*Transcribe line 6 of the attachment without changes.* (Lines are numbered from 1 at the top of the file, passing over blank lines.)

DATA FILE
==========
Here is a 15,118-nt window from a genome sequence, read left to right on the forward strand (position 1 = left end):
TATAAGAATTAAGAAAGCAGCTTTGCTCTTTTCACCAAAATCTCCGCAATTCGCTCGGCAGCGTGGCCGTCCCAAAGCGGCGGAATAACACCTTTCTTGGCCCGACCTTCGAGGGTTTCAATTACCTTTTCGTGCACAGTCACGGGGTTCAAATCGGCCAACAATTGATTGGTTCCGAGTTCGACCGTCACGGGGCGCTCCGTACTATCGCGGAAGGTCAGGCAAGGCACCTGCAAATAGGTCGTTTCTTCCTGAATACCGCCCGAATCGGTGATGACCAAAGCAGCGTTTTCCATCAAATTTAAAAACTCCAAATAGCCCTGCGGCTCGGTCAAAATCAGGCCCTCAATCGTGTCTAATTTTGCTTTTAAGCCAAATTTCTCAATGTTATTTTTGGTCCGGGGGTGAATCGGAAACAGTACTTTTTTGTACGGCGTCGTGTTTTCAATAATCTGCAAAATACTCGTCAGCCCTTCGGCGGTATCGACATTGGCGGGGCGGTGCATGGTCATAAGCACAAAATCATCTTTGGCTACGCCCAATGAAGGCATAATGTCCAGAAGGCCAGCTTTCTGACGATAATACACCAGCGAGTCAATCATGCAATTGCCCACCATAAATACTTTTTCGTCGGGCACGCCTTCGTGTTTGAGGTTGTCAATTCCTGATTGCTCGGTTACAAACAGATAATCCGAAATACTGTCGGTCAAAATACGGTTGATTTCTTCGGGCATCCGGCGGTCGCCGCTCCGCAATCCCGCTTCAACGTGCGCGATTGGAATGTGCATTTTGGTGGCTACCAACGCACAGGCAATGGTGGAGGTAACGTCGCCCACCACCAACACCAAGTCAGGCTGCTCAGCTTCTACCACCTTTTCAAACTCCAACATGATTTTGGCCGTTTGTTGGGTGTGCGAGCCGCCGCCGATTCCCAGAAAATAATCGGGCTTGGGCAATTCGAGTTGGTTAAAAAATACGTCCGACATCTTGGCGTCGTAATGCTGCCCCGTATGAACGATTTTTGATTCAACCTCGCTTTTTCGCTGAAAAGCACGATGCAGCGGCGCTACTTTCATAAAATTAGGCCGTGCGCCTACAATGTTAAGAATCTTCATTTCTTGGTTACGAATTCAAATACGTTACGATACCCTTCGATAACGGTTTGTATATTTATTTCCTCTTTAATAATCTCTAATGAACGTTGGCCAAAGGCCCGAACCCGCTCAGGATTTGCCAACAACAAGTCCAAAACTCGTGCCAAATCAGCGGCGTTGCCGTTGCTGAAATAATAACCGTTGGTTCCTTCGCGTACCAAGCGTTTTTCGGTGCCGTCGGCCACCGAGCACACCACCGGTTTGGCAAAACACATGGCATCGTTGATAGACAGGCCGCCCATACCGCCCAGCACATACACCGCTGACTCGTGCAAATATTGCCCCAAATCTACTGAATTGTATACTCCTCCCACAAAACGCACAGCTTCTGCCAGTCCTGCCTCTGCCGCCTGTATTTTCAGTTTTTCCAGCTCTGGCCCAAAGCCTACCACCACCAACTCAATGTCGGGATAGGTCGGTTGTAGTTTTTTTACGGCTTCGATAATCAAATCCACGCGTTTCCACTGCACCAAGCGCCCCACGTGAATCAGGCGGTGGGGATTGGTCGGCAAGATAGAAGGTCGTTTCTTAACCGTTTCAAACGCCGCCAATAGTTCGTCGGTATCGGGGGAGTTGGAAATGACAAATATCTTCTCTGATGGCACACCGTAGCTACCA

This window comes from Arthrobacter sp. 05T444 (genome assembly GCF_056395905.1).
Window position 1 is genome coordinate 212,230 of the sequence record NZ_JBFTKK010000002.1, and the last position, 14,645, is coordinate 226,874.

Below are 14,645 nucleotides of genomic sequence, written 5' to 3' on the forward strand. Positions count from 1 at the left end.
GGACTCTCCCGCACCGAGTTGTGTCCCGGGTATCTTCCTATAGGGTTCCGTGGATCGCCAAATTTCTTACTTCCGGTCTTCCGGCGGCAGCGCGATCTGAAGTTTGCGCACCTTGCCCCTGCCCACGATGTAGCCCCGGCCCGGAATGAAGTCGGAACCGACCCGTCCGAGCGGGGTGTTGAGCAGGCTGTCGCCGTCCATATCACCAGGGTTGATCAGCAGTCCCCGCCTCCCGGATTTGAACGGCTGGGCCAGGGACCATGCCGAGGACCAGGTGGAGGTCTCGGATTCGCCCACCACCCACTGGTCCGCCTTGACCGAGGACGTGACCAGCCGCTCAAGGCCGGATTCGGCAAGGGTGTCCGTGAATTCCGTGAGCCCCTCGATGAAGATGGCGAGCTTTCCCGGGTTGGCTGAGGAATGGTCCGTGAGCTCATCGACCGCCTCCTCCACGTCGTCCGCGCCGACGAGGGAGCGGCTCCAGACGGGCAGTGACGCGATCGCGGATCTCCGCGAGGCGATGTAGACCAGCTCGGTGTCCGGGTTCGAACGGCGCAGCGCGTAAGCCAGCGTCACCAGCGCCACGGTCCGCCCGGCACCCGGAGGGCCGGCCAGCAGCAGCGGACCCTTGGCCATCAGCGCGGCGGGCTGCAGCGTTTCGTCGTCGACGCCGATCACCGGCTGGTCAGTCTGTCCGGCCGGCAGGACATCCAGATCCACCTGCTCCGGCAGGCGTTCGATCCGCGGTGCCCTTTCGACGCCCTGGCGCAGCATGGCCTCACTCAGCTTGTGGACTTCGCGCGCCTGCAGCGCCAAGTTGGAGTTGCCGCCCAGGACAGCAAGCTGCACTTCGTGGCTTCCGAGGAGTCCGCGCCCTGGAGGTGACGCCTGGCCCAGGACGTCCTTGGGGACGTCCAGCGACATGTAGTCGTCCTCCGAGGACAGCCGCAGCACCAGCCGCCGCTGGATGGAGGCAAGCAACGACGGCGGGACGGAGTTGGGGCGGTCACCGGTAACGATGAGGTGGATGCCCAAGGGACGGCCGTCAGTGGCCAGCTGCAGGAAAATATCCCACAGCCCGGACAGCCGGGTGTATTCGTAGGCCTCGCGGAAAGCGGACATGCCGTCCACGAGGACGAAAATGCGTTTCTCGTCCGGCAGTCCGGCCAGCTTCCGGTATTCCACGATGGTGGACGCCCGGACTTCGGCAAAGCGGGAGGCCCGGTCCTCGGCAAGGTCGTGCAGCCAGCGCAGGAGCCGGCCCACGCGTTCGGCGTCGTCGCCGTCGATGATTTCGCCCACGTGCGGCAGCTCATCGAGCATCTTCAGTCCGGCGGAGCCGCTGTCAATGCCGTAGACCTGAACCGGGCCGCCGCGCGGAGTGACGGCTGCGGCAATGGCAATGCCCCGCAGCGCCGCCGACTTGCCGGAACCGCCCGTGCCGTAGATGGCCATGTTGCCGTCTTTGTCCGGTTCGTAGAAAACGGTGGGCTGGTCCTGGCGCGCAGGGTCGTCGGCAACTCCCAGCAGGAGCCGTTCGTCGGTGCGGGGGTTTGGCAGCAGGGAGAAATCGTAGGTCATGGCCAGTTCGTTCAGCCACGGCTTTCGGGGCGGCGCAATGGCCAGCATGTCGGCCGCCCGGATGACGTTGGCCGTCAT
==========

GGACTCTCCCGCACCGAGTTGTGTCCCGGGTATCTTCCTATAGGGTTCCGTGGATCGCCAAATTTCTTACTTCCGGTCTTCCGGCGGCAGCGCGATCTGAAGTTTGCGCACCTTGCCCCTGCCCACGATGTAGCCCCGGCCCGGAATGAAGTCGGAACCGACCCGTCCGAGCGGGGTGTTGAGCAGGCTGTCGCCGTCCATATCACCAGGGTTGATCAGCAGTCCCCGCCTCCCGGATTTGAACGGCTGGGCCAGGGACCATGCCGAGGACCAGGTGGAGGTCTCGGATTCGCCCACCACCCACTGGTCCGCCTTGACCGAGGACGTGACCAGCCGCTCAAGGCCGGATTCGGCAAGGGTGTCCGTGAATTCCGTGAGCCCCTCGATGAAGATGGCGAGCTTTCCCGGGTTGGCTGAGGAATGGTCCGTGAGCTCATCGACCGCCTCCTCCACGTCGTCCGCGCCGACGAGGGAGCGGCTCCAGACGGGCAGTGACGCGATCGCGGATCTCCGCGAGGCGATGTAGACCAGCTCGGTGTCCGGGTTCGAACGGCGCAGCGCGTAAGCCAGCGTCACCAGCGCCACGGTCCGCCCGGCACCCGGAGGGCCGGCCAGCAGCAGCGGACCCTTGGCCATCAGCGCGGCGGGCTGCAGCGTTTCGTCGTCGACGCCGATCACCGGCTGGTCAGTCTGTCCGGCCGGCAGGACATCCAGATCCACCTGCTCCGGCAGGCGTTCGATCCGCGGTGCCCTTTCGACGCCCTGGCGCAGCATGGCCTCACTCAGCTTGTGGACTTCGCGCGCCTGCAGCGCCAAGTTGGAGTTGCCGCCCAGGACAGCAAGCTGCACTTCGTGGCTTCCGAGGAGTCCGCGCCCTGGAGGTGACGCCTGGCCCAGGACGTCCTTGGGGACGTCCAGCGACATGTAGTCGTCCTCCGAGGACAGCCGCAGCACCAGCCGCCGCTGGATGGAGGCAAGCAACGACGGCGGGACGGAGTTGGGGCGGTCACCGGTAACGATGAGGTGGATGCCCAAGGGACGGCCGTCAGTGGCCAGCTGCAGGAAAATATCCCACAGCCCGGACAGCCGGGTGTATTCGTAGGCCTCGCGGAAAGCGGACATGCCGTCCACGAGGACGAAAATGCGTTTCTCGTCCGGCAGTCCGGCCAGCTTCCGGTATTCCACGATGGTGGACGCCCGGACTTCGGCAAAGCGGGAGGCCCGGTCCTCGGCAAGGTCGTGCAGCCAGCGCAGGAGCCGGCCCACGCGTTCGGCGTCGTCGCCGTCGATGATTTCGCCCACGTGCGGCAGCTCATCGAGCATCTTCAGTCCGGCGGAGCCGCTGTCAATGCCGTAGACCTGAACCGGGCCGCCGCGCGGAGTGACGGCTGCGGCAATGGCAATGCCCCGCAGCGCCGCCGACTTGCCGGAACCGCCCGTGCCGTAGATGGCCATGTTGCCGTCTTTGTCCGGTTCGTAGAAAACGGTGGGCTGGTCCTGGCGCGCAGGGTCGTCGGCAACTCCCAGCAGGAGCCGTTCGTCGGTGCGGGGGTTTGGCAGCAGGGAGAAATCGTAGGTCATGGCCAGTTCGTTCAGCCACGGCTTTCGGGGCGGCGCAATGGCCAGCATGTCGGCCGCCCGGATGACGTTGGCCGTCAT